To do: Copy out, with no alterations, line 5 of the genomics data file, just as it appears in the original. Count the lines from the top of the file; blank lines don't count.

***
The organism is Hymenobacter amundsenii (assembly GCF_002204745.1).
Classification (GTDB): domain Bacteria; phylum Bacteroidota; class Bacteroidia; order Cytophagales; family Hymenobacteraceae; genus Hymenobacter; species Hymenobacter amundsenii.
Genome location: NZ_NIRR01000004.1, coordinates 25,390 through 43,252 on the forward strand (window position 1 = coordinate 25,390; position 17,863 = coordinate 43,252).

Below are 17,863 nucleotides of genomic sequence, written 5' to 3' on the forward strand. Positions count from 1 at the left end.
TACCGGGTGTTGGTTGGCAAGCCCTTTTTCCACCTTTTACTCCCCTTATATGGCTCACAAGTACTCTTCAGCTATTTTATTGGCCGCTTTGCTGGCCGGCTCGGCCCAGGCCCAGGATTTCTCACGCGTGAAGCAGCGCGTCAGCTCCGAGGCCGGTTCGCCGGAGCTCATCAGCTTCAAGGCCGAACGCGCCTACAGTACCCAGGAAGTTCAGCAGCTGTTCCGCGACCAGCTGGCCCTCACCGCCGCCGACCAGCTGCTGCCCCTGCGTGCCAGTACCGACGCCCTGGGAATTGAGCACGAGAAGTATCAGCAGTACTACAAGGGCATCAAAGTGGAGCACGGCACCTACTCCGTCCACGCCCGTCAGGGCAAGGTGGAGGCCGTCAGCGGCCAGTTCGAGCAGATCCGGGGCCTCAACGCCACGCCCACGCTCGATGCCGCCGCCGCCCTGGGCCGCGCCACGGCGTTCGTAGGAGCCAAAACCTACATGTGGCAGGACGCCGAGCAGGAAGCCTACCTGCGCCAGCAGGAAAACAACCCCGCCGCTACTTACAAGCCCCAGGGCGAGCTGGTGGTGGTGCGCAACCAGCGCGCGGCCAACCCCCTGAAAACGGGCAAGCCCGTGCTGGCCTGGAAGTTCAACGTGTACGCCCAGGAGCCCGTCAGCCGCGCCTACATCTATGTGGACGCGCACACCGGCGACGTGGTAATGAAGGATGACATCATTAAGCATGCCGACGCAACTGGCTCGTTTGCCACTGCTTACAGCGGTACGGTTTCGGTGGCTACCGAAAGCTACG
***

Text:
TACCGGGTGTTGGTTGGCAAGCCCTTTTTCCACCTTTTACTCCCCTTATATGGCTCACAAGTACTCTTCAGCTATTTTATTGGCCGCTTTGCTGGCCGGCTCGGCCCAGGCCCAGGATTTCTCACGCGTGAAGCAGCGCGTCAGCTCCGAGGCCGGTTCGCCGGAGCTCATCAGCTTCAAGGCCGAACGCGCCTACAGTACCCAGGAAGTTCAGCAGCTGTTCCGCGACCAGCTGGCCCTCACCGCCGCCGACCAGCTGCTGCCCCTGCGTGCCAGTACCGACGCCCTGGGAATTGAGCACGAGAAGTATCAGCAGTACTACAAGGGCATCAAAGTGGAGCACGGCACCTACTCCGTCCACGCCCGTCAGGGCAAGGTGGAGGCCGTCAGCGGCCAGTTCGAGCAGATCCGGGGCCTCAACGCCACGCCCACGCTCGATGCCGCCGCCGCCCTGGGCCGCGCCACGGCGTTCGTAGGAGCCAAAACCTACATGTGGCAGGACGCCGAGCAGGAAGCCTACCTGCGCCAGCAGGAAAACAACCCCGCCGCTACTTACAAGCCCCAGGGCGAGCTGGTGGTGGTGCGCAACCAGCGCGCGGCCAACCCCCTGAAAACGGGCAAGCCCGTGCTGGCCTGGAAGTTCAACGTGTACGCCCAGGAGCCCGTCAGCCGCGCCTACATCTATGTGGACGCGCACACCGGCGACGTGGTAATGAAGGATGACATCATTAAGCATGCCGACGCAACTGGCTCGTTTGCCACTGCTTACAGCGGTACGGTTTCGGTGGCTACCGAAAGCTACG